As with the owners of any kind of property, nursing homes can be held accountable for negligence in a premises liability claim. An experienced nursing home abuse lawyer can investigate the circumstances of the neglect to identify all of the liable parties in your case.
What Are the Signs of Nursing Home Abuse and Neglect?
It often falls on the families who have loved ones in nursing homes to detect issues of neglect and abuse. Abusive caregivers and staff often capitalize on the vulnerability of seniors to mistreat and exploit their charges. Further complicating matters is the fact that many elderly nursing home residents are unable to advocate for themselves – or they may be too afraid of further abuse to speak up.
Some of the most common signs that a nursing home resident is being abused or neglected include:
Seniors who are bedridden or have difficulty moving independently are at risk of developing decubitus ulcers (better known as bedsores). Bedsores are extremely painful and carry a high risk of infection. They are often a major sign of nursing home neglect.
Malnourishment and/or Dehydration
Ensuring that residents are fed and get enough fluids are among the most basic duties of the staff at nursing homes. If your loved one is suffering from malnutrition or dehydration, the facility may be neglecting his or her needs.
Residents who are malnourished may suffer significant, unexplained weight loss. Overall decline in health and energy may also occur as a result of malnutrition and/or dehydration.
Cuts, bruises, bone fractures, and other injuries may be the result of abuse (such as a violent attack by a caregiver or another resident) or neglect (such as a fall that occurs due to inattention on the part of a caregiver). If the facility doesn’t notify you of the injury immediately or provides an unsatisfactory explanation for what happened, you may need to take steps to ensure your loved one is safe.
Undiagnosed or Unexplained Infections
The immune system can become less effective with age. As a result, seniors are at greater risk for a wide range of infections.
Urinary tract infections (UTIs) are especially worrisome. They may occur due to the neglect of nursing home staff (especially among residents who use urinary catheters). In extreme cases, UTIs (as well as sexually transmitted diseases) may occur as a result of sexual abuse or assault.
Other conditions, such as sepsis, infections of the skin and soft tissue caused by bedsores, or respiratory infections such as pneumonia and bronchitis, can occur due to unsanitary conditions or negligent medical care.
It is not uncommon for seniors in nursing homes to experience depression, anxiety, and other mental health issues, especially if they are new to the facility. However, if these issues persist or get worse (potentially resulting in aggressive, antisocial, or isolating behavior), it may be a response to abuse or neglect.
Be especially watchful of how your loved one acts around members of staff and other residents. They might become frightened or angry in the presence of individuals who mistreat them.
With qualified nursing, residents of long-term care facilities should be clean and well-groomed. If your loved one appears to be consistently unbathed, disheveled, and wearing unclean or damaged clothes, these could all be signs of neglect.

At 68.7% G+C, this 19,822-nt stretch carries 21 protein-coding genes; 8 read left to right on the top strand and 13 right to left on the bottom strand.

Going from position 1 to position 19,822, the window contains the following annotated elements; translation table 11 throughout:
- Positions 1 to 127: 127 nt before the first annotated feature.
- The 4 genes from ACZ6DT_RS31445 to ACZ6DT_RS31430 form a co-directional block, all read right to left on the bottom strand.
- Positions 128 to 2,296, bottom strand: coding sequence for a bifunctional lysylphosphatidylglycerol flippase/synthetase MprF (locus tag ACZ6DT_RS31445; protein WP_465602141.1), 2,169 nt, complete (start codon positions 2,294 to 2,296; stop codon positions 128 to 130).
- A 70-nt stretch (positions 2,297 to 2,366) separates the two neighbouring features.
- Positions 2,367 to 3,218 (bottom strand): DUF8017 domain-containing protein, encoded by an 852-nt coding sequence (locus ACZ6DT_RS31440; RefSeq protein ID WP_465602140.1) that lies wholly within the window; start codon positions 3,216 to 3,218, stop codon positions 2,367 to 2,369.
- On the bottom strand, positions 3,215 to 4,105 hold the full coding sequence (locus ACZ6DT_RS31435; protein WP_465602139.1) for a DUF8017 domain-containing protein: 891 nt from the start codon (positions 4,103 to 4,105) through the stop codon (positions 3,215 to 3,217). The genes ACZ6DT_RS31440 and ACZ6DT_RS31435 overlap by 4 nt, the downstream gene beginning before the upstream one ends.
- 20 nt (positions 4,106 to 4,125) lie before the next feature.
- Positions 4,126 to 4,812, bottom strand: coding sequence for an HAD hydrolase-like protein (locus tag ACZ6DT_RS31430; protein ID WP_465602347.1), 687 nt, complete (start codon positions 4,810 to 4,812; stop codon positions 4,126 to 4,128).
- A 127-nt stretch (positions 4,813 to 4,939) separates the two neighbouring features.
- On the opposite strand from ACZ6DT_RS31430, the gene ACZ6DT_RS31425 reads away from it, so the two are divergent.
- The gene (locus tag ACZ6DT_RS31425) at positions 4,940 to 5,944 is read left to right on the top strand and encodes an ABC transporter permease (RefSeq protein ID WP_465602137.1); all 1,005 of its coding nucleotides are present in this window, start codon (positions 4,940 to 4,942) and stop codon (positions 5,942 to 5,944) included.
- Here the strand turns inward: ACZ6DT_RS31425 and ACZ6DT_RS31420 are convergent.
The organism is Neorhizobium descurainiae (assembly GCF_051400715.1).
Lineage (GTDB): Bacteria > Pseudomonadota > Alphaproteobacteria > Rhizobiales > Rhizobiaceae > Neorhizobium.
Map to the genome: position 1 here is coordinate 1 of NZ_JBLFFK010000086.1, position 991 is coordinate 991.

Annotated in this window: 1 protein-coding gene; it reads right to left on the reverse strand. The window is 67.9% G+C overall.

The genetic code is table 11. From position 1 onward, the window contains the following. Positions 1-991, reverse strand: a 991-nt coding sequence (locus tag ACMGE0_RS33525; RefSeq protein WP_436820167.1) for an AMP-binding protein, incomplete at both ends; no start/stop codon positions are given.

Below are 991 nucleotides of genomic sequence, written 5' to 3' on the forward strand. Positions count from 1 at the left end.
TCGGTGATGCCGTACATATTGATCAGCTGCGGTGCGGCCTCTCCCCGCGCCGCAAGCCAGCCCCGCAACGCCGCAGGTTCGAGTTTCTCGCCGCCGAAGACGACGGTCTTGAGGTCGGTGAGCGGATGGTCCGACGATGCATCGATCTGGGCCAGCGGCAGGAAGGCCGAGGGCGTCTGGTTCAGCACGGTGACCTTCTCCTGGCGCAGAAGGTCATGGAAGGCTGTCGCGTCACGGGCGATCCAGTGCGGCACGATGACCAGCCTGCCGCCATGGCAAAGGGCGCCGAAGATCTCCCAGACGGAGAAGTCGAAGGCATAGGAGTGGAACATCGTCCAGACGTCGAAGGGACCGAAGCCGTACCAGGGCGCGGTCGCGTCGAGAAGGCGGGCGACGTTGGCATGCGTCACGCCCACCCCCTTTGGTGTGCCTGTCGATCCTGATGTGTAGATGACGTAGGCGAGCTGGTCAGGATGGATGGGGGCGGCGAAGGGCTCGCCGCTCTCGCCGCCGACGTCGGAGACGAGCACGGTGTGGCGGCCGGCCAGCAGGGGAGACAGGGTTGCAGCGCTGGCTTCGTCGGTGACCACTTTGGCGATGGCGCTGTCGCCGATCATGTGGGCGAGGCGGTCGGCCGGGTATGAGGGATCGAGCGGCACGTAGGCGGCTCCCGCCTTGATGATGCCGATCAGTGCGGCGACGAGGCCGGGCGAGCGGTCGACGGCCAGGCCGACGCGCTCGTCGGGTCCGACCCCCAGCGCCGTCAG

Wandering and Elopement
Residents who suffer abuse or neglect may wander the halls or grounds of the facility. Without proper supervision or support, they could suffer injury.
A more serious form of wandering, elopement, occurs when the resident leaves the facility. The danger is magnified because the senior may get lost, hit by a car, and more.
Though some cases of wandering and elopement are intentional (the senior may be trying to escape an abuser or leave a substandard living situation), others are the result of negligence on the part of the facility and its staff. Seniors with dementia are at a particularly high risk of wandering and elopement, and these incidents can end in tragedy if the nursing home fails to supervise residents with neurological and cognitive disorders.
Financial Irregularities and Missing Personal Items
Bounced checks, unexplained withdrawals, and missing payments from Social Security and retirement accounts are all potential signs of financial abuse in a nursing home setting. Unscrupulous staff members may coerce residents or trick them for financial gain. This can result in financial penalties and debts that affect residents and their families.
Staff members may also steal cash and personal belongings from residents. In addition, vulnerable seniors may be targets for identity theft.
Elderly nursing home residents often live in long-term care facilities because they are no longer able to care for themselves. Nursing homes have a responsibility to provide the skilled care that seniors and their families cannot.
When staff members fail in this duty, however, residents may experience a decline in health due to poor management of health conditions, medication errors, and other issues of negligence.
Can You Sue a Nursing Home for Neglect or Abuse?
Nursing homes and other long-term care facilities are responsible for the conduct of their employees. If your elderly loved one is neglected or abused by a staff member or caregiver at a nursing home, both the individual employee and the facility itself will generally be liable.
In addition to the negligence or misconduct of one or more employees, negligence on the part of the nursing home may also be a factor in your case. Common issues in nursing home abuse and neglect claims include: